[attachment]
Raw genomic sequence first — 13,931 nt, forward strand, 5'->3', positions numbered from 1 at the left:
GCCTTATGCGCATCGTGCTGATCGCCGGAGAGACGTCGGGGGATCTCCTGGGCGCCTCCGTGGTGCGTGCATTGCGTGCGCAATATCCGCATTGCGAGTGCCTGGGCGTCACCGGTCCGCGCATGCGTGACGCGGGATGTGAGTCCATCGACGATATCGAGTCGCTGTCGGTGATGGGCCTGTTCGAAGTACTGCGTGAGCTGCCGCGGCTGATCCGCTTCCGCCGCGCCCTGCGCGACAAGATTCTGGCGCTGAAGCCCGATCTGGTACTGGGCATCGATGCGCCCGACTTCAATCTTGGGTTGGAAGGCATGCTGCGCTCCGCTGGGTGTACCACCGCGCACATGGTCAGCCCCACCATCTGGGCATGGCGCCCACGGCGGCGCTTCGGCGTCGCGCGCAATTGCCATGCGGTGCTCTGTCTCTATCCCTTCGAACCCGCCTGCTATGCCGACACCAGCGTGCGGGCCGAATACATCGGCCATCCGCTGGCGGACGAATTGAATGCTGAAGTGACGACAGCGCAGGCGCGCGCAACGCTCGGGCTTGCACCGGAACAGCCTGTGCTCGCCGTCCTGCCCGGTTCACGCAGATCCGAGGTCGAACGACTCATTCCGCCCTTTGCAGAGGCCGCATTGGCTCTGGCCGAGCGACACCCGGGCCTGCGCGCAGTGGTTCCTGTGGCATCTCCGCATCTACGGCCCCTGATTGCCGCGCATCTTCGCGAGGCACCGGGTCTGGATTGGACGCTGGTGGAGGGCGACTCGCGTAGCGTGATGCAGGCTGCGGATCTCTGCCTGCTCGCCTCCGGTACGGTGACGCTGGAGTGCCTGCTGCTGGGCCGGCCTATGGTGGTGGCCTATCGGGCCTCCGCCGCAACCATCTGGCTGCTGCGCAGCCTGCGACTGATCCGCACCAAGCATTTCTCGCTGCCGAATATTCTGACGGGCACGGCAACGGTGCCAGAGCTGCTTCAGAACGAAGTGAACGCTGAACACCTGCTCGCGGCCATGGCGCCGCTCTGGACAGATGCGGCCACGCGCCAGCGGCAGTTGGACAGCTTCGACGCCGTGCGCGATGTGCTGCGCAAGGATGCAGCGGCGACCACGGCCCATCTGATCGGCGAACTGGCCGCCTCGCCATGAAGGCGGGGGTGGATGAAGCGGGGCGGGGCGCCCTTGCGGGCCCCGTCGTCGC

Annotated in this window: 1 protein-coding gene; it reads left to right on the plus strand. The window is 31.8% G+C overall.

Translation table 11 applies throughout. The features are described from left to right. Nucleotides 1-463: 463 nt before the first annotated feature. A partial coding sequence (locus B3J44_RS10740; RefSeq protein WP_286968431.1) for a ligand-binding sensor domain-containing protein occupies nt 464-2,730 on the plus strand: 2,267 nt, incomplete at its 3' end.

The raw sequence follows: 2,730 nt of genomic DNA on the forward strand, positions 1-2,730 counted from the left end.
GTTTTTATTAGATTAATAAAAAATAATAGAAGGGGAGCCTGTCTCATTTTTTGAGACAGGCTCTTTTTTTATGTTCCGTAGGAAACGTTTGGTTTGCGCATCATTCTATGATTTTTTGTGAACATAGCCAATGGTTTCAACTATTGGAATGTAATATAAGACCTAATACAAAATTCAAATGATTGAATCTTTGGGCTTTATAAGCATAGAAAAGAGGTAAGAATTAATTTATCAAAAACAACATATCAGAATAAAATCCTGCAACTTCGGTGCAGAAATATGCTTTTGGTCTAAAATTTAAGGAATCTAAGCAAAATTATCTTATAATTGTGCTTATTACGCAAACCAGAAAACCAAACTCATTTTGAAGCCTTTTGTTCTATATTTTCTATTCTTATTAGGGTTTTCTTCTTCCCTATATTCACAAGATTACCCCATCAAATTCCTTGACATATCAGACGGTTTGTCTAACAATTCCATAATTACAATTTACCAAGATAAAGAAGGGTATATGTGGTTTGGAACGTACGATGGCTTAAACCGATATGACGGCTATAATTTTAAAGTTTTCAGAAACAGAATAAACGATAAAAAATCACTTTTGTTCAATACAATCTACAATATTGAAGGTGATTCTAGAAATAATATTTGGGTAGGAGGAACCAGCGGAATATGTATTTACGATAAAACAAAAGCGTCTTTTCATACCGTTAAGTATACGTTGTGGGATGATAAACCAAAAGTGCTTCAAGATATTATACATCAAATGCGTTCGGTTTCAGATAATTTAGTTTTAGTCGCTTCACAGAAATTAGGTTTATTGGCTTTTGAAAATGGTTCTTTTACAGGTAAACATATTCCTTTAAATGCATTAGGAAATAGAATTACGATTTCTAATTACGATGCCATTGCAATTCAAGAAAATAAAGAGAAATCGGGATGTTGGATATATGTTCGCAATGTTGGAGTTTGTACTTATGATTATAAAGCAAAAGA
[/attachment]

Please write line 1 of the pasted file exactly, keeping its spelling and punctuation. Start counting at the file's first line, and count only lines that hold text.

Raw genomic sequence first — 13,931 nt, forward strand, 5'->3', positions numbered from 1 at the left: